Originally Posted by Todd68
What is the relationship of contrast ratio and measured black levels?I thought the higher the contrast ratio the better the black levels should be.
As someone else said, manufacturer figures are meaningless lies. There are two types of real contrast ratio measurements:
1) on/off contrast. This divides brightest white (usually of a smallish window on the screen), by best black possible, usually done post calibration. Thus, 40fl whites, 0.008 blacks = 5000:1 (the figures of a G20). Unless the set has some problems getting calibrated to produce higher light outputs, this ratio is basically entirely down to the set's black levels.
2) ANSI contrast. Far more demanding, it tests the TV's ability to produce deep blacks while bright stuff is also on screen, with a full screen test pattern of large white and black squares. For the G20 above, the whites might drop a little, say to 37, but the blacks will get considerably lighter, to maybe 0.022, thus an ANSI ratio of 37/0.022 = 1681:1. The Samsung plasmas I saw from last year did worse on this test (1000:1ish), the 2010 LGs a bit better (2000:1 on the pk550). Note these are all 50" models btw, the 58/63 ones tend to have better blacks.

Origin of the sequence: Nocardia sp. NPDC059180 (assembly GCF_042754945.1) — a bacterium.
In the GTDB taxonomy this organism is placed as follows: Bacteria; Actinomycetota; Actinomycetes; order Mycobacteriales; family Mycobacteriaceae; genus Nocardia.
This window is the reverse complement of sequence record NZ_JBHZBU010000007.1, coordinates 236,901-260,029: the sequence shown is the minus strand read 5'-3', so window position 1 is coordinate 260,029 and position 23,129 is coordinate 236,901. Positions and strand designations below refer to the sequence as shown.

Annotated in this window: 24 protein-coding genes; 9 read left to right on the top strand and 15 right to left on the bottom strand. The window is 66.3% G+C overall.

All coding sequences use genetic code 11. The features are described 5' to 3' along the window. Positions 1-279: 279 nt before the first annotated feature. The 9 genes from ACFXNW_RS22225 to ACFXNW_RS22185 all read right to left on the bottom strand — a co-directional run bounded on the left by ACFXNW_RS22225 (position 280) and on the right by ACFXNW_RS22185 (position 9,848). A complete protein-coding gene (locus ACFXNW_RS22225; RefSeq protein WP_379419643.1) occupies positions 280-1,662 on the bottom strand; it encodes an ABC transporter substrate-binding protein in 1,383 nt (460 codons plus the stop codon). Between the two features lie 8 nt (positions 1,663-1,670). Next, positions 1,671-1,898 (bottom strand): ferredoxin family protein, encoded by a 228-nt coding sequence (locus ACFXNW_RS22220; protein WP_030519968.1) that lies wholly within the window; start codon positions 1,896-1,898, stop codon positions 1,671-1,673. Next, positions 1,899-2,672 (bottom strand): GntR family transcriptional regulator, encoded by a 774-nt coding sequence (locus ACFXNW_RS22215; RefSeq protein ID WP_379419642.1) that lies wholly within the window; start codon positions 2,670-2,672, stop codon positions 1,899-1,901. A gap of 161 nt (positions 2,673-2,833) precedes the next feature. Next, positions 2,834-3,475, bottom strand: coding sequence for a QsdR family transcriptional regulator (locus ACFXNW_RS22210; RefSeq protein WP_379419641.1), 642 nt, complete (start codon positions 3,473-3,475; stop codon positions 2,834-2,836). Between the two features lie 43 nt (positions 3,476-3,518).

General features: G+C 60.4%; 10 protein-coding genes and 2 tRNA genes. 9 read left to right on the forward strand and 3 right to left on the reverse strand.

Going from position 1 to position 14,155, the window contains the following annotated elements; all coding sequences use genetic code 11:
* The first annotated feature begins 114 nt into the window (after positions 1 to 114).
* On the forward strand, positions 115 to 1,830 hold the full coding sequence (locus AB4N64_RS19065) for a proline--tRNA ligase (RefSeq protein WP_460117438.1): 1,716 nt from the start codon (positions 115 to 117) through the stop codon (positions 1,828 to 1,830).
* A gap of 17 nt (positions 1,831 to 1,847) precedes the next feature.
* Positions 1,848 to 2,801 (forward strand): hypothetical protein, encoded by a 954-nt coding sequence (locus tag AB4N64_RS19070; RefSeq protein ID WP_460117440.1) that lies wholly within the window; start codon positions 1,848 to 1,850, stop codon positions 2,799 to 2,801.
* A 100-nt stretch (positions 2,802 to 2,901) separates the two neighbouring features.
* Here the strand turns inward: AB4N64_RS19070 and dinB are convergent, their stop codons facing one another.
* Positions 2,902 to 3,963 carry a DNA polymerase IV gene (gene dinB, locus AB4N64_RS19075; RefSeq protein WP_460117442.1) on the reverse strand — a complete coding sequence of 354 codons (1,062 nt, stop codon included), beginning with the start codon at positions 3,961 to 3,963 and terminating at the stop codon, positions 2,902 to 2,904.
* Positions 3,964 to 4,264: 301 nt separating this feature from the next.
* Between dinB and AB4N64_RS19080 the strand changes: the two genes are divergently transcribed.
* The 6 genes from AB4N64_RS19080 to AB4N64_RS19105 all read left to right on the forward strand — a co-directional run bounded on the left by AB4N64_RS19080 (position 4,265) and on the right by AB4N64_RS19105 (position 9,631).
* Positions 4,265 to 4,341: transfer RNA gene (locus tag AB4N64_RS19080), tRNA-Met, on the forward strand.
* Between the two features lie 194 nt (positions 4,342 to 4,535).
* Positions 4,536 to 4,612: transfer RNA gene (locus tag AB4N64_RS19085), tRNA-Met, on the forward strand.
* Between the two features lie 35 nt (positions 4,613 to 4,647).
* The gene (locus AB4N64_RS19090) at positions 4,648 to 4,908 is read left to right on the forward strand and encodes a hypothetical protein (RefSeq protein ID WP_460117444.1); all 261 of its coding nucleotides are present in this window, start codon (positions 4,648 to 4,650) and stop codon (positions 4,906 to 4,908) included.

Which of the above is more relevant is a little tricky: on/off only measures a completely black screen, and a tiny white window, neither of which you're ever going to watch. ANSI meanwhile is a brutal extreme test of the set, perhaps too much so - there are very few movie scenes that would replicate that. However, a TV where on/off and ANSI ratios aren't too far different is going to be good for dark scenes, because you won't see the black level shifting as small bright elements come on screen (eg lights or campfires outdoors).
Personally I'd like to see a third contrast measurement come into use, so for reviews we'd have on/off, full ANSI, and some sort of half-ANSI (perhaps a test pattern where half the screen is black, half is a black/white checkerboard).